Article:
DNA barcoding uses a short portion of DNA from a specific animal to identify it. It’s similar to using a barcode in a grocery store, where you can scan it to identify the specific item. This can be very useful if you’ve collected a fragile organism and it gets damaged, so you’re not able to discern which animal it is, or if you have larvae or juveniles that don’t look similar to the adults.

With metabarcoding, you can do a similar thing, but for a whole community. You could collect the organisms themselves, with something like a plankton net or insect trap. You could also sample DNA from the environment, from things like seawater, sediment or animal feces. This is really useful for organisms that are rare or elusive. They still leave traces behind, and without disturbing the animals, you can find the traces, extract DNA sequences and match them to a DNA reference library to generate a list of organisms present in the sample.

There are tons of decisions a researcher needs to make to generate that final list of species using barcoding and metabarcoding, like which reference library of genetic sequences to use or when you can trust a species assignment. I want to generate specific recommendations that can guide researchers on what strategies work best to identify species in different taxonomic groups.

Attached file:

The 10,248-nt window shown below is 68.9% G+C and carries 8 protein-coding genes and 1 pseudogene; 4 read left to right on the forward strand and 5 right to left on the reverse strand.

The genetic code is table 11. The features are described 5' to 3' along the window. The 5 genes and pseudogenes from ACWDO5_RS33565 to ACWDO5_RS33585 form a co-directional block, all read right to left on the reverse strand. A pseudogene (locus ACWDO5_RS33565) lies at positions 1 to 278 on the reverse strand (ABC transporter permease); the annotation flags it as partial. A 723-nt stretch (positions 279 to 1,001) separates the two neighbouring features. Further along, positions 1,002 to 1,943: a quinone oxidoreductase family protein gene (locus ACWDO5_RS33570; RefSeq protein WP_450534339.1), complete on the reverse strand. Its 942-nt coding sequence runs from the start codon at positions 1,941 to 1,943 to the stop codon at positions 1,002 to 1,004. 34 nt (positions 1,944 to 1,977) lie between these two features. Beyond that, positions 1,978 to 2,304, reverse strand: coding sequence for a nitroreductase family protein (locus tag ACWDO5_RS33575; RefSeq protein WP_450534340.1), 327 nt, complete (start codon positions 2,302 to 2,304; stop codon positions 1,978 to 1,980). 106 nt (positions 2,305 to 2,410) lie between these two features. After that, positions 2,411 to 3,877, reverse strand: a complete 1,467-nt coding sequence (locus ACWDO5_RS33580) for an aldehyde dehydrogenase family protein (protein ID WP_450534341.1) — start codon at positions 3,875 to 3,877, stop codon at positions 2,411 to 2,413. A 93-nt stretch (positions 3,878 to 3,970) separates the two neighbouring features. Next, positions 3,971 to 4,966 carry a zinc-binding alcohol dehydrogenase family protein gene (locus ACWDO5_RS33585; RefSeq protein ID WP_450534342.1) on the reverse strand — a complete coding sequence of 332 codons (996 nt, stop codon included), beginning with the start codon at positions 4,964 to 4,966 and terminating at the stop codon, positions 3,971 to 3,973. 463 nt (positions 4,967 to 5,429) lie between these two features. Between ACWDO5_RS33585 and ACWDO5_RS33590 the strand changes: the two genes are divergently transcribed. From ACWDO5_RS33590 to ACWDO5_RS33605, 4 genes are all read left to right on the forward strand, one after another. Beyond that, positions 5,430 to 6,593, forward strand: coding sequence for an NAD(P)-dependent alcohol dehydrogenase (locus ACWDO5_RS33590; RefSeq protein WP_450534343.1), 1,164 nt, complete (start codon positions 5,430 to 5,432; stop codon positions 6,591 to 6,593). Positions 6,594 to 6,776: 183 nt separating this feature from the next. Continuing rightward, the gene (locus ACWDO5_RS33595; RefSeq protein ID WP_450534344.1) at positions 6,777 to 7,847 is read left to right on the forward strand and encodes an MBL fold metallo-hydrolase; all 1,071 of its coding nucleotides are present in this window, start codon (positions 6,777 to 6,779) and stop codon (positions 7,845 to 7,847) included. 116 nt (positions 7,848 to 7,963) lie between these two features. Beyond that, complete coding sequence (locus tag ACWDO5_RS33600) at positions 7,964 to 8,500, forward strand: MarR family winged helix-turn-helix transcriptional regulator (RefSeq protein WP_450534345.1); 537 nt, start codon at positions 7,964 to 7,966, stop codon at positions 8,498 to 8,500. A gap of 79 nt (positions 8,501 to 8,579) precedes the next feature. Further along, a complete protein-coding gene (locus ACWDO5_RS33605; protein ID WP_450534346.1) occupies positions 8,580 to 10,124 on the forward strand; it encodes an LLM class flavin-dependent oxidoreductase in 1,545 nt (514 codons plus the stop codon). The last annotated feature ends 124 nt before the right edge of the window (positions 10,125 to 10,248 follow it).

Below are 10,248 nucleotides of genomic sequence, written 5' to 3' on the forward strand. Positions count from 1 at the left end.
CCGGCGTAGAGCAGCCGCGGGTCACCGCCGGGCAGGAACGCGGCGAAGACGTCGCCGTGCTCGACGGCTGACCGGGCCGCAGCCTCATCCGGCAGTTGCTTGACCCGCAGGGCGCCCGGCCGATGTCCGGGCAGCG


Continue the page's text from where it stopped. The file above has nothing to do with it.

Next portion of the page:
DNA barcoding and metabarcoding can be critical for identifying fragile organisms like plankton, whose shapes and structures can be damaged during collection. Above is a jellyfish-like member of the genus Cytaeis. Allen Collins, NMNH, SI

A lot of your research involves data from the Smithsonian’s StreamCode project a few years ago. Can you tell me a bit about that effort?